Update (8 January 2018): Jim Davila answers my question above. He considers that not only was Gen 6.1-4 ‘authoritative’ for 1 Enoch, but that some earlier version of the Watcher/Giant story was also authoritative for Gen 6.1-4 (although the author of Gen 6.1-4 tried to play it down). Yet like me, Jim also states that this ‘authority’ was a long way from the later canonical authority. See what he wrote here. See also the similar views of J.T. Milik, Paolo Sacchi, Philip Davies, and Helge Kvanvig. On the other side, there are quite a few more other scholars who don’t think that Gen 6.1-4 is an abbreviation of any such story as found in 1 Enoch. Unfortunately, given the brevity of 1 Enoch 6.1-4, the issue is possibly beyond definitive resolution. I tend to think that Gen 6.1-4 is no abbreviation, and is not deliberately suppressing a form of Watcher/Giant story. For it works fine as an allusion to antediluvian heroes known for their reputation as great warriors and womanizers, and the story makes no reference to giants (that’s a much later development in the reception of Gen 6.1-4, prompted by Deut 1-3/Numbers 13, a tradition that develops and comes later than Gen 6.1-4). There is too much supposition required to make a reasonable case for dependence of Gen 6.1-4 on an earlier version of the Watcher/Giant story. On the other hand, it is an intriguing possibility…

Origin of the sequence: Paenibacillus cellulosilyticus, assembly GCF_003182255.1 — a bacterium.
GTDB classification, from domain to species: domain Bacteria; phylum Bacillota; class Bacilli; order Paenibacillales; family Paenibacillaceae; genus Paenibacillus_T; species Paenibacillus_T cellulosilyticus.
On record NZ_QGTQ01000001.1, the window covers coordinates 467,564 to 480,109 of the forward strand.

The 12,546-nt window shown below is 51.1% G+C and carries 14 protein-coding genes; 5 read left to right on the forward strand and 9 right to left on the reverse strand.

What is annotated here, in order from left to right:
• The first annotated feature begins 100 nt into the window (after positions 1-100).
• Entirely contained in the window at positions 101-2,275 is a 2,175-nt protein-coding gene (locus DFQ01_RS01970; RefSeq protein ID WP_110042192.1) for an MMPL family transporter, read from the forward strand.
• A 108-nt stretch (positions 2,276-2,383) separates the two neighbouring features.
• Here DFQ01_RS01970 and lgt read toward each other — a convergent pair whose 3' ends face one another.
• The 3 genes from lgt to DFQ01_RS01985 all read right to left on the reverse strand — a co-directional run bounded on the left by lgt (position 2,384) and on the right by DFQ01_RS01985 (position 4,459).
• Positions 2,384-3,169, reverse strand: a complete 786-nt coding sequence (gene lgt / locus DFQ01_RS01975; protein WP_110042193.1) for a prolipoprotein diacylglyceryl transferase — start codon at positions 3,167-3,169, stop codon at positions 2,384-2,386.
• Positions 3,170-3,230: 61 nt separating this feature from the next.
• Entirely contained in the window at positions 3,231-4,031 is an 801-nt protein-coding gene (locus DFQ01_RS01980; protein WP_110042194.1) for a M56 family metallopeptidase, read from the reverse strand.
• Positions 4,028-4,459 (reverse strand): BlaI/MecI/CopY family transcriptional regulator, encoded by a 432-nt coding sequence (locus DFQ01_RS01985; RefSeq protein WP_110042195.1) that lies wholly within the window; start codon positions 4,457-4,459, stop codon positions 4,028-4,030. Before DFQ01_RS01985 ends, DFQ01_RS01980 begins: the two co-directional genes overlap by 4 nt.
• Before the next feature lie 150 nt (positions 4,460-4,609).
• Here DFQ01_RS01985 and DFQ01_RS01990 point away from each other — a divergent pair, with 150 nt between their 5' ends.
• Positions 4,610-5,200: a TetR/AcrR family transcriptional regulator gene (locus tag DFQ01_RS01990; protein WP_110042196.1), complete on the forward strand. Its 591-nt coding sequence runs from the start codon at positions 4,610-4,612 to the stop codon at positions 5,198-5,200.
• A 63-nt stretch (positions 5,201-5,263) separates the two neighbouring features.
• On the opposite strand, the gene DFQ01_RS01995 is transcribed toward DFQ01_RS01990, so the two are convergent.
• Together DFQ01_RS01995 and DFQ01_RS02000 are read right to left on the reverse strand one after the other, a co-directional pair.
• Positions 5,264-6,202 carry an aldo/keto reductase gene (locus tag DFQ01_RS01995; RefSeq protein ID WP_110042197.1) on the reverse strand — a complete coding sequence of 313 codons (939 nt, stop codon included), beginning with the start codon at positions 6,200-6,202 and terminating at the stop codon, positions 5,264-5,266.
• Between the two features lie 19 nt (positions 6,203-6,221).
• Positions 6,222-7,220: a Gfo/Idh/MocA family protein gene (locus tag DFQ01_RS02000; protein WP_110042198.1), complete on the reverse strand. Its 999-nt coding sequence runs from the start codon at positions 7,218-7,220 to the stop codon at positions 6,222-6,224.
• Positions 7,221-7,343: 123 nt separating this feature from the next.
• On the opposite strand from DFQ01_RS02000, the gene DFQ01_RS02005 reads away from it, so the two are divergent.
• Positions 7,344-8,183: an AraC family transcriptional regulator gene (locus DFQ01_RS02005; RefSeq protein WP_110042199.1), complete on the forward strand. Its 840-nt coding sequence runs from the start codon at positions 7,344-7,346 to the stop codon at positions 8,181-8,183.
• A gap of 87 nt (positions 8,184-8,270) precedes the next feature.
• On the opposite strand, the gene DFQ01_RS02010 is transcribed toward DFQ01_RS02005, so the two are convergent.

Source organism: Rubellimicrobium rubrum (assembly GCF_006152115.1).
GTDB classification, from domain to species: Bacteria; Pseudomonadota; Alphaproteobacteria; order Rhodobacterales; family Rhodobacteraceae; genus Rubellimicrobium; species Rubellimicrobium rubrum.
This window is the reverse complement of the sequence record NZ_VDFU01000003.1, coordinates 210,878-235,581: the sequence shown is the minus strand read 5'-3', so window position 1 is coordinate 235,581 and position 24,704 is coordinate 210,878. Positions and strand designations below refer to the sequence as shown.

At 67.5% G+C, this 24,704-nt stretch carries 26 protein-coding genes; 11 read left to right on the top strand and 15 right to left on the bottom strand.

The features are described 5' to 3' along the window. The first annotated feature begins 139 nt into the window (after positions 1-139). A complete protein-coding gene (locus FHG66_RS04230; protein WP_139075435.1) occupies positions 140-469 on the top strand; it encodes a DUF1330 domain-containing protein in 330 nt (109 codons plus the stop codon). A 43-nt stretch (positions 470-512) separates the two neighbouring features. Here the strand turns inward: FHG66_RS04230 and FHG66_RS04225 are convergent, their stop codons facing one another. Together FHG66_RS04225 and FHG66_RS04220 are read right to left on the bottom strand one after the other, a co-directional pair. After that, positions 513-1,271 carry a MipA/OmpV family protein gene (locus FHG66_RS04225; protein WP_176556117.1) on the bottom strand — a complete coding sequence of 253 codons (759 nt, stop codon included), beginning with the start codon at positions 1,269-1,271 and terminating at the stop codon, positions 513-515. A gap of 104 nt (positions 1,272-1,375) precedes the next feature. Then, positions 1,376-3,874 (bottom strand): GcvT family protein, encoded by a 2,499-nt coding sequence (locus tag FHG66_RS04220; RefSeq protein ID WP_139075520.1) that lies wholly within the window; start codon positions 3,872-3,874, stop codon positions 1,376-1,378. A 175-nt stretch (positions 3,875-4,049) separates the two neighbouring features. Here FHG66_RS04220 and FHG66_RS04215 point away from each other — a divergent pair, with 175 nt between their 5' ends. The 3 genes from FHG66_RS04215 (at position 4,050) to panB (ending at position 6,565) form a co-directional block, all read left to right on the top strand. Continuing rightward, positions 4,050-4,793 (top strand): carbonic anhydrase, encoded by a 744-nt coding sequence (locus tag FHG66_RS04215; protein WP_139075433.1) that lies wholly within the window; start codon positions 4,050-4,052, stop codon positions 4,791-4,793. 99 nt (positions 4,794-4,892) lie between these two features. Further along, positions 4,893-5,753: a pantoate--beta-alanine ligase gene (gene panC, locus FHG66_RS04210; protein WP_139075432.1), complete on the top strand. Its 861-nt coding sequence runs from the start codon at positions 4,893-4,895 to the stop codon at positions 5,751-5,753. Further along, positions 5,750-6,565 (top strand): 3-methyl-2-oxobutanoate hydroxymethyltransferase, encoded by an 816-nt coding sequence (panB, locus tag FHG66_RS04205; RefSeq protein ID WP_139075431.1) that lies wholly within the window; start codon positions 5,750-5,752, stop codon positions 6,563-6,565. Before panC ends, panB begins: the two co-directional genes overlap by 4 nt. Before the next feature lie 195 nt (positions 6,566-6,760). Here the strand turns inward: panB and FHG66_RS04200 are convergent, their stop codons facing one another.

Update 2 (9 January 2018): Jim Davila replies to my first update, and points out rightly that Nephilim did come to connote giants – at least by the time that the Bible was complete, and certainly in Modern Hebrew (based, as Modern Hebrew usually is, on the Bible read as a whole and interpreted over 2000 years). But as for whether the meaning of ‘giant’ is primary or secondary, he’s right also that this issue is a difficult one to resolve. The etymology, too, is uncertain – although I think the better etymology sees it as a reduction of the passive adjective (qaṭīl), קְטִיל, as I explained here: and so ‘fallen [heroes]’, that is, heroes fallen in battle. A third biblical text (in addition to Gen 6 and Num 13) which supports this view is Ezek 32:27, with its closely related group of gîbbōrîm nōflîm (fallen heroes). And a fourth text is the Hebrew of Sir 16:7, with its group of nsyqy qdm (“princes of old”) who also were ‘mighty’ (which Jim & I have discussed before). This all provides something short of conclusive evidence, but enough to make me favour seeing the primary meaning of the Nephilim as legendary or autochthonous heroes or princes famed for heroic deeds, maybe but not necessarily gigantic in stature.